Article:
Impact Factor 3.005

The Frontiers in Neuroscience journal series is the 1st most cited in Neurosciences

This article is part of the Research Topic

Neural Circuits Revealed

Mini Review ARTICLE

Front. Neural Circuits, 17 October 2014 | https://doi.org/10.3389/fncir.2014.00124

Dissecting inhibitory brain circuits with genetically-targeted technologies

  • 1Department of Neurology, Baylor College of Medicine, Houston, TX, USA
  • 2Program in Developmental Biology, Baylor College of Medicine, Houston, TX, USA
  • 3Department of Molecular and Human Genetics, Baylor College of Medicine, Houston, TX, USA
  • 4Department of Neuroscience, Baylor College of Medicine, Houston, TX, USA
  • 5Jan and Dan Duncan Neurological Research Institute at Texas Children's Hospital, Houston, TX, USA

The evolution of genetically targeted tools has begun to allow us to dissect anatomically and functionally heterogeneous interneurons, and to probe circuit function from synapses to behavior. Over the last decade, these tools have been used widely to visualize neurons in a cell type-specific manner, and engage them to activate and inactivate with exquisite precision. In this process, we have expanded our understanding of interneuron diversity, their functional connectivity, and how selective inhibitory circuits contribute to behavior. Here we discuss the relative assets of genetically encoded fluorescent proteins (FPs), viral tracing methods, optogenetics, chemical genetics, and biosensors in the study of inhibitory interneurons and their respective circuits.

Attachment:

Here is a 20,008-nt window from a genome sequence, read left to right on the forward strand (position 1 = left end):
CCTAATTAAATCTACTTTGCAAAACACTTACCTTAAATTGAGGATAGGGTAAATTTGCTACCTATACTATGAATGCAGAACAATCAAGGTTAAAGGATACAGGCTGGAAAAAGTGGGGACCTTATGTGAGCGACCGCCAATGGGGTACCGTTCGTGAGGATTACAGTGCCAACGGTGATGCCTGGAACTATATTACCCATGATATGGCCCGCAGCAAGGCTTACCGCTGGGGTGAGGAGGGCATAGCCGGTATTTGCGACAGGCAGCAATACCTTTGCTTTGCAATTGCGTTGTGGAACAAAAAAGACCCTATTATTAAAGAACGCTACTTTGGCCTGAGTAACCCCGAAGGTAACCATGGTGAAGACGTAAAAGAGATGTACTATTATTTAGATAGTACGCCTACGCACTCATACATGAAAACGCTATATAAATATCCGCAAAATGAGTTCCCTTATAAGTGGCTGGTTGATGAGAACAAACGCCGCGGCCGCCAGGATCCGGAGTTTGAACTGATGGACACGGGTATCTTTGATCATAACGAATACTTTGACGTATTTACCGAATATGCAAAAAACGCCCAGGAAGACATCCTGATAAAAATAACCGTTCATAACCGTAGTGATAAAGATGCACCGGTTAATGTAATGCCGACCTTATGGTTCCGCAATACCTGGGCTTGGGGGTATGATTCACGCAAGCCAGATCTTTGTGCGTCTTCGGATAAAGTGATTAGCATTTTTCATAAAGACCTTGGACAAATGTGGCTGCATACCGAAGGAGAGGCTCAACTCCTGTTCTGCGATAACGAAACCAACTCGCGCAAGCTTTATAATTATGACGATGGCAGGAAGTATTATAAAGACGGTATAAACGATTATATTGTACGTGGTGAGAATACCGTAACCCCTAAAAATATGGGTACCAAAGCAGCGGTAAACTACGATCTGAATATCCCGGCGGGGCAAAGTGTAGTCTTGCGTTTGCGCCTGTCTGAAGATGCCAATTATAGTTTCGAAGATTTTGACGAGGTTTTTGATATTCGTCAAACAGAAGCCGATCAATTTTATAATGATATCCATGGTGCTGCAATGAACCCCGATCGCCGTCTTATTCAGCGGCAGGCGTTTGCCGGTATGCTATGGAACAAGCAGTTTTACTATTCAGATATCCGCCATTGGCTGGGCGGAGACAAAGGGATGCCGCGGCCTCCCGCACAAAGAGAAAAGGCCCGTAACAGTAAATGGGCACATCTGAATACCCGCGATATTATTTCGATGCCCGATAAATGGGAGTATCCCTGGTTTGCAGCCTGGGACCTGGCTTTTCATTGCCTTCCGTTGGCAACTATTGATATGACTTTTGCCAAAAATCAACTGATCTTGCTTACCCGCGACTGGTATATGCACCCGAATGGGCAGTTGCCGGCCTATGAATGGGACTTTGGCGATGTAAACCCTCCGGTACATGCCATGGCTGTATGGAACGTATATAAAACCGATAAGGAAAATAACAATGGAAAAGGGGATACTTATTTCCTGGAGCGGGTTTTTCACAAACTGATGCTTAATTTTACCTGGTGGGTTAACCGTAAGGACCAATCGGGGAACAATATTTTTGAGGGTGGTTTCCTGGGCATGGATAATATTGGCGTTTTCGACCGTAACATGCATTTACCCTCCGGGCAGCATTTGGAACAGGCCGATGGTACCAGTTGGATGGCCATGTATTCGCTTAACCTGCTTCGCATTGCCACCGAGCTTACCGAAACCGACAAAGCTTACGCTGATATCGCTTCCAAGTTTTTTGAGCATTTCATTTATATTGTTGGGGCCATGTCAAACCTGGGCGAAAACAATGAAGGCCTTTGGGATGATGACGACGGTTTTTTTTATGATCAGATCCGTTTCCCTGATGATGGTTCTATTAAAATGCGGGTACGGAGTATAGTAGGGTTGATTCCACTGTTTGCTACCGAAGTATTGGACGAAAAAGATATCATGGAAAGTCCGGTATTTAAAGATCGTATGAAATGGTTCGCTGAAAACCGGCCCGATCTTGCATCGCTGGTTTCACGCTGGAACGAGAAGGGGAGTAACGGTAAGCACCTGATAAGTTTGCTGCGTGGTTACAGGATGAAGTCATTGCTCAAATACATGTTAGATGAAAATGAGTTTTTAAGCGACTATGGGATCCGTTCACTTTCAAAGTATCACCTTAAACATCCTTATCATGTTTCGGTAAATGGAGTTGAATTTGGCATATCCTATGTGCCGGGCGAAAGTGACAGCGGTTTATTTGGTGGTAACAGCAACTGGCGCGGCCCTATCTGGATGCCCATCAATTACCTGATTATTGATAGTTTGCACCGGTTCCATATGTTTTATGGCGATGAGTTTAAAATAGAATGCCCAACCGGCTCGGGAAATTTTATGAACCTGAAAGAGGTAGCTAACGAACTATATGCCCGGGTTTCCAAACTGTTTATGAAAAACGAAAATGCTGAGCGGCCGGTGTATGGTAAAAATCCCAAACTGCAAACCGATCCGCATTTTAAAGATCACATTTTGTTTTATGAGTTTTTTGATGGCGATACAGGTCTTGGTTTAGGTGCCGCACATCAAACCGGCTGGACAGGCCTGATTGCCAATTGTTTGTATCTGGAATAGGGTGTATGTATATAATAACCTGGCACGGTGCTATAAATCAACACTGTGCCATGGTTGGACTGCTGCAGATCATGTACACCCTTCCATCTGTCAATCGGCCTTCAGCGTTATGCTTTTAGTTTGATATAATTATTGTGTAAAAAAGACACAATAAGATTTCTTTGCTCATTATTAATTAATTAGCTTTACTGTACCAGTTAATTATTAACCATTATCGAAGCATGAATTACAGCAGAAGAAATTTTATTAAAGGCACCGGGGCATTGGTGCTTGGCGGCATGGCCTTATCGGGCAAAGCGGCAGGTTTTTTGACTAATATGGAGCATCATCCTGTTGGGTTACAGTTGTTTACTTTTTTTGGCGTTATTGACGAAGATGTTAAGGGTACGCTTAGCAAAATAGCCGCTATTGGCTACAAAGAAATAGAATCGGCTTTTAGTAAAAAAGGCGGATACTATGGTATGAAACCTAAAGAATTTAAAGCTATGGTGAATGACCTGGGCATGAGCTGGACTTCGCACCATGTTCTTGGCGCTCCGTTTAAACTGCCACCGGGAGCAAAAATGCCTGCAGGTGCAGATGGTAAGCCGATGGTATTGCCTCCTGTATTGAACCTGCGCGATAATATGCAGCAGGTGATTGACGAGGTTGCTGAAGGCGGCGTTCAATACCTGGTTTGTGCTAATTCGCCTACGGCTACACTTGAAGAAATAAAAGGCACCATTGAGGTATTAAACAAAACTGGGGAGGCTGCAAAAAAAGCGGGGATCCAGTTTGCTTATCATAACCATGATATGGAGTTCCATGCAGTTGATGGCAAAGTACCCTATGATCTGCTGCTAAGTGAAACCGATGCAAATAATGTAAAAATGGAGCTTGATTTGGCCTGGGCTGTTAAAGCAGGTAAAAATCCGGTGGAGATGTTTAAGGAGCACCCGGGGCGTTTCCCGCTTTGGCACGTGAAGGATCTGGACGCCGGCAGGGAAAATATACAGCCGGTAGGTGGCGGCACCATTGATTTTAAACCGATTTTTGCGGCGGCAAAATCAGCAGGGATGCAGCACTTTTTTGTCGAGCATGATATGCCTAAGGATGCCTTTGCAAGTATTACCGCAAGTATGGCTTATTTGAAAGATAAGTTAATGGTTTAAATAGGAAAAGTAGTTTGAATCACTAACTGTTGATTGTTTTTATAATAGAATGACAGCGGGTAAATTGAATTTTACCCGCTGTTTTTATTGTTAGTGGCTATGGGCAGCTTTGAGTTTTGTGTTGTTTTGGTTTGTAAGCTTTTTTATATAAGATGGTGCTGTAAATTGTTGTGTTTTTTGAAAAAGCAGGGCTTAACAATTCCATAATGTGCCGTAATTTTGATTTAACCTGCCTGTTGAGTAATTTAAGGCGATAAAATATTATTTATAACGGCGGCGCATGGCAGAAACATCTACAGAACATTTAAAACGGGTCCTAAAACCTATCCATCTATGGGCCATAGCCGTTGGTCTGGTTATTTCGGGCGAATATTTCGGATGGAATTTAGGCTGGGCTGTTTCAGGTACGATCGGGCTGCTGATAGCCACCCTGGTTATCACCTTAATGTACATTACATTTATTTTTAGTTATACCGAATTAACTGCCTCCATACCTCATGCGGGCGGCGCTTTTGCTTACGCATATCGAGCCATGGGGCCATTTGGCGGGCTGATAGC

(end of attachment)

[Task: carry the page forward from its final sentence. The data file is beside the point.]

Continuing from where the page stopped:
Introduction

Interneurons subserve sensory processing (Lee et al., 2012, 2013; Hamilton et al., 2013; Pfeffer et al., 2013; Fu et al., 2014), movement (Brown et al., 2014), learning (Kravitz et al., 2012), reward (Witten et al., 2010; van Zessen et al., 2012), and disease (Gradinaru et al., 2009; Kravitz et al., 2010; Krook-Magnuson et al., 2013; Peng et al., 2013; Brown et al., 2014; Cho and Sohal, 2014; Ledri et al., 2014), and genetic technologies allow for their targeted study (Taniguchi et al., 2011; Kepecs and Fishell, 2014). Various molecular, morphological, and electrophysiological properties (Ascoli et al., 2008) delimit interneuron diversity. Molecular features can be used to investigate whether cell shape or passive and active membrane properties of neurons in circuits of interest represent(s) a homogeneous class (Taniguchi et al., 2013), and morphological and electrophysiological properties of the neurons that express a characteristic marker can further elaborate within class diversity of molecularly defined populations. Additional strategies can then be used to iteratively refine molecular heterogeneity (Ma et al., 2006; Runyan et al., 2010; Chittajallu et al., 2013; Povysheva et al., 2013; Sohn et al., 2014).